The former Sailors' Snug Harbor, a home for "aged, decrepit and worn-out sailors", owes its existence to Robert Richard Randall, an 18th-century merchant turned gentleman farmer. According to a 1912 NY Times piece, a dying Randall "had maintained a lifelong prejudice against lawyers, but with only a few hours [days, actually] left to him he had sent for one of the detested quill drivers to draw his will." The year was 1801, and that quill driver, legend has it, was Alexander Hamilton. Because Randall had inherited his wealth from his father Thomas, "America's best known privateer", Hamilton suggested it would be fitting for the bachelor to dedicate the land he owned "to the relief of unfortunate and disabled seamen".
By the time various legal challenges to Randall's will had been resolved in 1830, the 21 acres of Greenwich Village farmland that he had owned, and where he had envisioned Snug Harbor being built, were rapidly becoming more valuable as the city expanded northward. The Snug Harbor trustees decided it would be wise to locate the institution elsewhere and support it with rental income from the land in Greenwich Village. Considering "the habits and character of seamen", the trustees "feared that the heart of the city would offer too many temptations to Randall's sea dog wards."
So Snug Harbor was instead established on the north shore of Staten Island, overlooking the waters of the Kill van Kull. The former dormitory/administration building at left, now known as Building C, stood alone when the institution opened its doors in 1833, but it was gradually joined by many other architecturally distinguished structures and is now "the centerpiece of one of the most notable groups of Greek Revival buildings in the United States". (Here's a bird's-eye view of Snug Harbor to help you get a sense of the place.) The obelisk above marks the spot where Randall's remains were reinterred in 1834 after being exhumed from his original grave in Manhattan.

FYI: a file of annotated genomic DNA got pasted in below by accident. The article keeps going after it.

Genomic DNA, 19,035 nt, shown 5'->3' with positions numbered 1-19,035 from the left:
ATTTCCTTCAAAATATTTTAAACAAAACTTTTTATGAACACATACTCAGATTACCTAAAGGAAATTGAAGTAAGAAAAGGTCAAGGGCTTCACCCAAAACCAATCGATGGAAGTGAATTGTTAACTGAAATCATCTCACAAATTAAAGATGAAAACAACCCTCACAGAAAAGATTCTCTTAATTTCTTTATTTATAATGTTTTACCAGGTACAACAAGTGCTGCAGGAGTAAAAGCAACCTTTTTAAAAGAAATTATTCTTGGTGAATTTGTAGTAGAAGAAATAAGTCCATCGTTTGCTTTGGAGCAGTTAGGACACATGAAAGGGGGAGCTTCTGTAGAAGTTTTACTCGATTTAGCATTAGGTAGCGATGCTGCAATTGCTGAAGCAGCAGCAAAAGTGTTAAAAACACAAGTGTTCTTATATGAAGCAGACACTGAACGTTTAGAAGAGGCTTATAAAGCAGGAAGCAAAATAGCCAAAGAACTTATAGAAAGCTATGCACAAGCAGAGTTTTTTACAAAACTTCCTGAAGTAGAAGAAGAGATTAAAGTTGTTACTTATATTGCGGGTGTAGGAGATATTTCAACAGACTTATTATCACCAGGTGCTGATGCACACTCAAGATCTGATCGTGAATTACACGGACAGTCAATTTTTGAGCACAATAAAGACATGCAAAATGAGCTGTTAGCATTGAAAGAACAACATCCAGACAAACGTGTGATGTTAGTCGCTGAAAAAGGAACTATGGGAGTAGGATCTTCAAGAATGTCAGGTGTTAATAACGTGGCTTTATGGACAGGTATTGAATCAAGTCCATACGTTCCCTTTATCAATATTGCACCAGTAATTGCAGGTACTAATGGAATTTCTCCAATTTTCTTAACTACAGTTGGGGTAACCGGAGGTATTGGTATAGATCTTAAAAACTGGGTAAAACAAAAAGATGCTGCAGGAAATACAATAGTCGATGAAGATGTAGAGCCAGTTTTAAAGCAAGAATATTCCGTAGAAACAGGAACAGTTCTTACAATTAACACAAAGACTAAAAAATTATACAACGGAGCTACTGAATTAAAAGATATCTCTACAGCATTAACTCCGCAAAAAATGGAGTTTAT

At its peak, Snug Harbor housed "nearly 1,000 ancient salts, who were left to live out their lives pretty much undisturbed, as long as they didn't get drunk and disturb the peace -- which, some accounts say, they did with some frequency." The institution's coffers were stuffed with income from its Greenwich Village holdings; a 1922 NY Times article called it "the richest charitable institution in New York". By the mid-20th century, however, Snug Harbor had fallen into decline, with its residents dwindling in number and its financial resources diminishing.
In the early 1950s, the trustees tore down several buildings, including the magnificent Randall Memorial Chapel, and in the 1960s they proposed "large-scale demolition and high-rise construction" on the grounds. But in 1965, the city's nascent Landmarks Preservation Commission stepped in and designated six of the most significant remaining buildings as landmarks, protecting them from destruction. Unable to maintain the deteriorating structures, the trustees decided to relocate the sailors' home to North Carolina in the 1970s, and they sold the Staten Island property to the city, which has gradually developed it into today's Snug Harbor Cultural Center & Botanical Garden. We'll spend most of the rest of the day walking around the grounds here and learning a little bit more about the place.